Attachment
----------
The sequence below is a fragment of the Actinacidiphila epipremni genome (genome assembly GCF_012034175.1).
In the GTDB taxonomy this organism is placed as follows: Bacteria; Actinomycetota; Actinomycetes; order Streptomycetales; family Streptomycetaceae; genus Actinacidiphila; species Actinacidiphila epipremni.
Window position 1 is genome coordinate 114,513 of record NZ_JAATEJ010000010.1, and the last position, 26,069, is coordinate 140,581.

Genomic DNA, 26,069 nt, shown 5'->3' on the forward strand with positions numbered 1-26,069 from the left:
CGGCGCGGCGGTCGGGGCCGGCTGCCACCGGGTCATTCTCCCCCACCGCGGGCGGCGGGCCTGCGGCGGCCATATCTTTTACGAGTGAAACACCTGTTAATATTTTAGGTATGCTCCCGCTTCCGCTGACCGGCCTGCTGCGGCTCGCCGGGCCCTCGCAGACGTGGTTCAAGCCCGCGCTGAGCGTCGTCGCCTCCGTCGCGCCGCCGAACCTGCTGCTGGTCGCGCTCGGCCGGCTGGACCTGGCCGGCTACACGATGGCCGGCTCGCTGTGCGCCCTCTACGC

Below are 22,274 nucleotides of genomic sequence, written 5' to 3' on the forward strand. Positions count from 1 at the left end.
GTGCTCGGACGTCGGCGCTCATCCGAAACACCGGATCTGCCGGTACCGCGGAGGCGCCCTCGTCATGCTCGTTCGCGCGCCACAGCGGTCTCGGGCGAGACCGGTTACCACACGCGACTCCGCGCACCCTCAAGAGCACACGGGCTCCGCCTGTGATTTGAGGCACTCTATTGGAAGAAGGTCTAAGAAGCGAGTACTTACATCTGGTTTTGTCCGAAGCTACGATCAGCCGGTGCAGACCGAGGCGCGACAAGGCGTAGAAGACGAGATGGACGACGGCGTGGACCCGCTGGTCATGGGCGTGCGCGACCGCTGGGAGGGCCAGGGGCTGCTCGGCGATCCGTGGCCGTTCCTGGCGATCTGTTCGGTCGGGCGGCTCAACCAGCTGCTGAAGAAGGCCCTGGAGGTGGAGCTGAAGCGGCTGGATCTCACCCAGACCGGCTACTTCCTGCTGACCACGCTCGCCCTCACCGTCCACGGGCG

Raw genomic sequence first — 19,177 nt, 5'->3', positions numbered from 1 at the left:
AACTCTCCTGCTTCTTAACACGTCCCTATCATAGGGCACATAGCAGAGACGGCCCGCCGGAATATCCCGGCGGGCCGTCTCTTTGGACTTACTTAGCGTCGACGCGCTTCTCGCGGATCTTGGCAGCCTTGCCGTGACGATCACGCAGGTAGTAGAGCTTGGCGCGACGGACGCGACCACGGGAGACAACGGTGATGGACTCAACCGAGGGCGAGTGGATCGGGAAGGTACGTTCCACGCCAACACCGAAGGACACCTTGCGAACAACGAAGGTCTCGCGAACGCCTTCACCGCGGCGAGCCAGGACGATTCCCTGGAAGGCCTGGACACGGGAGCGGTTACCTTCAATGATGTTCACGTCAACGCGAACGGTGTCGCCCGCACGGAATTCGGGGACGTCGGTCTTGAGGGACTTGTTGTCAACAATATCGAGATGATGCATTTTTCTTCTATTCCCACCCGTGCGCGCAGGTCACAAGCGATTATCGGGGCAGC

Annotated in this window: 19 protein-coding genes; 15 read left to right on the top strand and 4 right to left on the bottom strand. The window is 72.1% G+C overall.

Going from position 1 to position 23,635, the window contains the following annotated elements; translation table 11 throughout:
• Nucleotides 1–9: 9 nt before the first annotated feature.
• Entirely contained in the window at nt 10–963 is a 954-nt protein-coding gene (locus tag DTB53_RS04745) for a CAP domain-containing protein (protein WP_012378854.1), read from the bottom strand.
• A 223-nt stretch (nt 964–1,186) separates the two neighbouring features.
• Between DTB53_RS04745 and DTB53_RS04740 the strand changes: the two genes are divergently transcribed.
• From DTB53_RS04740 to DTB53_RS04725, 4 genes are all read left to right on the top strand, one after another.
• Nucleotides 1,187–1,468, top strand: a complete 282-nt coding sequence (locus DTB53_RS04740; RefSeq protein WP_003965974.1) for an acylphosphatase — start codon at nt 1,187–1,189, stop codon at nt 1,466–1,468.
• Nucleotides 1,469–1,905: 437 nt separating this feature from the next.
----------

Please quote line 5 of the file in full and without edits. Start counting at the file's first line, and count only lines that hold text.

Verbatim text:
CGGCGCGGCGGTCGGGGCCGGCTGCCACCGGGTCATTCTCCCCCACCGCGGGCGGCGGGCCTGCGGCGGCCATATCTTTTACGAGTGAAACACCTGTTAATATTTTAGGTATGCTCCCGCTTCCGCTGACCGGCCTGCTGCGGCTCGCCGGGCCCTCGCAGACGTGGTTCAAGCCCGCGCTGAGCGTCGTCGCCTCCGTCGCGCCGCCGAACCTGCTGCTGGTCGCGCTCGGCCGGCTGGACCTGGCCGGCTACACGATGGCCGGCTCGCTGTGCGCCCTCTACGC